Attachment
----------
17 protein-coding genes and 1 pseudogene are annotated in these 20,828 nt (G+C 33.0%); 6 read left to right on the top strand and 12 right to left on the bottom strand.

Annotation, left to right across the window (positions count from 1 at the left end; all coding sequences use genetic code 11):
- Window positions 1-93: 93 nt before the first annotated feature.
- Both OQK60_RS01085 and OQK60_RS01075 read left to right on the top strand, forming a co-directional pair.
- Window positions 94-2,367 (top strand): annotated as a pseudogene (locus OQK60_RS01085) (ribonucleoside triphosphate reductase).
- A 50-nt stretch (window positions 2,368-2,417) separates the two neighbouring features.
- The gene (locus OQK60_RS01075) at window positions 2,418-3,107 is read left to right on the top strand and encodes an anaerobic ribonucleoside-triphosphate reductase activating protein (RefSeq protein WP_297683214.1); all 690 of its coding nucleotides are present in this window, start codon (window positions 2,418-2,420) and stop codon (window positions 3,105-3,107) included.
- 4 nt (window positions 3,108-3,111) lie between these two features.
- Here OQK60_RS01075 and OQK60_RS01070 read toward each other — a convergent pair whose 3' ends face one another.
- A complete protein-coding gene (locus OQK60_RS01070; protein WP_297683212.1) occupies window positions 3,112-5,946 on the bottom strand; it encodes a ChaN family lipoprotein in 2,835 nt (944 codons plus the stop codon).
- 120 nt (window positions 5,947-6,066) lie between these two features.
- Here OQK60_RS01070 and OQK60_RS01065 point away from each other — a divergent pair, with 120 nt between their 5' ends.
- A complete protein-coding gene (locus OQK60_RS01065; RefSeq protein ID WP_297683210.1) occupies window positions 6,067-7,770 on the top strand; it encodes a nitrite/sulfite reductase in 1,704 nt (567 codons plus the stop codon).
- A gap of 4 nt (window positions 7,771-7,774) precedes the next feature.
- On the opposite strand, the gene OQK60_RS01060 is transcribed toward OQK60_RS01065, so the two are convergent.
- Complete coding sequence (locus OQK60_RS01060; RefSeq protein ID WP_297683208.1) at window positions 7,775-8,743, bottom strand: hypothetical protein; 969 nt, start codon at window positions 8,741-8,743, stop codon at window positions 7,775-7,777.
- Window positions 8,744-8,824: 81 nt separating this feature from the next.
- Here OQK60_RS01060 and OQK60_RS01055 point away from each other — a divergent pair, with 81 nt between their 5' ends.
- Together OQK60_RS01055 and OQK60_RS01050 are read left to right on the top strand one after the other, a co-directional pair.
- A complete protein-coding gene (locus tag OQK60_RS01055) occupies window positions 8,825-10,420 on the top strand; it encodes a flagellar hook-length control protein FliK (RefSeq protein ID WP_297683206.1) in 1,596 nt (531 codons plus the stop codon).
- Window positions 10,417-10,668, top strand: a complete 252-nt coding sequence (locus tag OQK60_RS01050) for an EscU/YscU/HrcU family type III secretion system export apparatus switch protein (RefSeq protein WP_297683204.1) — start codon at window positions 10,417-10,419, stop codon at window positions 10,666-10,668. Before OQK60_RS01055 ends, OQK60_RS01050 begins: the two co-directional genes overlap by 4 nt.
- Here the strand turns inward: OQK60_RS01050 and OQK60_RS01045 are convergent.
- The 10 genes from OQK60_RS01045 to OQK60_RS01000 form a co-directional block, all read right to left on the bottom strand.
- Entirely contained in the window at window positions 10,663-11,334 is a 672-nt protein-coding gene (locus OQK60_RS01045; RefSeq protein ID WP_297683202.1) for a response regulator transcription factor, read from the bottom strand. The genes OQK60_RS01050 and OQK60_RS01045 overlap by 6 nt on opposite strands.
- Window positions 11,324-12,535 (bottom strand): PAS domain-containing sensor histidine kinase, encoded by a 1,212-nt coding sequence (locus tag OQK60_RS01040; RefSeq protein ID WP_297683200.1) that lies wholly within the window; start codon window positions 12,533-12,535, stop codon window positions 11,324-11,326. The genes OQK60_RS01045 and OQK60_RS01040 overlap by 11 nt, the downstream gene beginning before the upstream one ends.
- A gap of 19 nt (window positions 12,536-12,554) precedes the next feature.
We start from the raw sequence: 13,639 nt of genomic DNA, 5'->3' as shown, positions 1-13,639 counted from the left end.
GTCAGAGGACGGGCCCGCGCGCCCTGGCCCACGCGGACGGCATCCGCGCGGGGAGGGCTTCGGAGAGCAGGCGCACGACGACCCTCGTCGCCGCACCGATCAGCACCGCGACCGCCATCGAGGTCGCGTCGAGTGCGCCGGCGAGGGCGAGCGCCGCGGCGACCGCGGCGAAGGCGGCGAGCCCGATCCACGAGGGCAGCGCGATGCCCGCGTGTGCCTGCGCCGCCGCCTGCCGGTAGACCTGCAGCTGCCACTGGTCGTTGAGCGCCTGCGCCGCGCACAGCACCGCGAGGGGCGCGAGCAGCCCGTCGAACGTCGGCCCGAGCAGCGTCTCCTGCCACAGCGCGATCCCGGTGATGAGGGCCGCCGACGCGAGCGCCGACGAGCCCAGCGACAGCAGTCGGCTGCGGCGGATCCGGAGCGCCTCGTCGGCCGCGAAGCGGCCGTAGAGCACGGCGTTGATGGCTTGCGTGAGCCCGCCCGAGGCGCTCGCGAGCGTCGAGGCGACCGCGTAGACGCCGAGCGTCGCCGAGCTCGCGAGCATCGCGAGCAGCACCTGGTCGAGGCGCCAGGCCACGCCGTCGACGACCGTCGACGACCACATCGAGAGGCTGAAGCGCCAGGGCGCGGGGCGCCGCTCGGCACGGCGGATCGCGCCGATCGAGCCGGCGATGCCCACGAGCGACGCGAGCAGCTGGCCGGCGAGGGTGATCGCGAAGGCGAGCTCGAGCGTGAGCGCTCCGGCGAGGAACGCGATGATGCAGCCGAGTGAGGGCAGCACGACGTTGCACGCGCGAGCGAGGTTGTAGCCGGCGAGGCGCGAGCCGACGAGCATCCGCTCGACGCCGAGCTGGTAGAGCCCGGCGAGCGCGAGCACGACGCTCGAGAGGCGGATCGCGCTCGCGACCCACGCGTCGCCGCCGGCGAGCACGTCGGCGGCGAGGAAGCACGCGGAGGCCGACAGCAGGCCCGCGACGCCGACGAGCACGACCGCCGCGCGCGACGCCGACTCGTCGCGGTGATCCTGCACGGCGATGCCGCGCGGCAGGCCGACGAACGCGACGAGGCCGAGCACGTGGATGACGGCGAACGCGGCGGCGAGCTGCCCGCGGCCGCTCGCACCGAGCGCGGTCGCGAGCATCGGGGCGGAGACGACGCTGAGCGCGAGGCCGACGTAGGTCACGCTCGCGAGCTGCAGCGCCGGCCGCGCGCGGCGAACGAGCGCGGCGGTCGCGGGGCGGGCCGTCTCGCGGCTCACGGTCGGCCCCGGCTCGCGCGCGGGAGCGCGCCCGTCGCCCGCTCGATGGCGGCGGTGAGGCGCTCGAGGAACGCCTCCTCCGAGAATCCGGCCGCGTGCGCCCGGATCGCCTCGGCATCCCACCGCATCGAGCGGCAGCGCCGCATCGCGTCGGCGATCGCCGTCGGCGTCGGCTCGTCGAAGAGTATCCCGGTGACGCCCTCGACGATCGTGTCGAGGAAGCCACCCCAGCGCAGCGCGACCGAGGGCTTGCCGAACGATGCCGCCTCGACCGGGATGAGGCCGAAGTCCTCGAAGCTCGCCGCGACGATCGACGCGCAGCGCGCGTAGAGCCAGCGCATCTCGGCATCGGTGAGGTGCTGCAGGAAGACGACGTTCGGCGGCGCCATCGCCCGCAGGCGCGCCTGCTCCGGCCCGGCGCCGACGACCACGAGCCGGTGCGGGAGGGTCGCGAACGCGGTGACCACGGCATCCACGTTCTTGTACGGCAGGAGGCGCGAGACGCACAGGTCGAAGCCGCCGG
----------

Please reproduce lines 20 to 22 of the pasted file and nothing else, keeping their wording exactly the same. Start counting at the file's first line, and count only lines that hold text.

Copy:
- A complete protein-coding gene (locus tag OQK60_RS01055) occupies window positions 8,825-10,420 on the top strand; it encodes a flagellar hook-length control protein FliK (RefSeq protein ID WP_297683206.1) in 1,596 nt (531 codons plus the stop codon).
- Window positions 10,417-10,668, top strand: a complete 252-nt coding sequence (locus tag OQK60_RS01050) for an EscU/YscU/HrcU family type III secretion system export apparatus switch protein (RefSeq protein WP_297683204.1) — start codon at window positions 10,417-10,419, stop codon at window positions 10,666-10,668. Before OQK60_RS01055 ends, OQK60_RS01050 begins: the two co-directional genes overlap by 4 nt.
- Here the strand turns inward: OQK60_RS01050 and OQK60_RS01045 are convergent.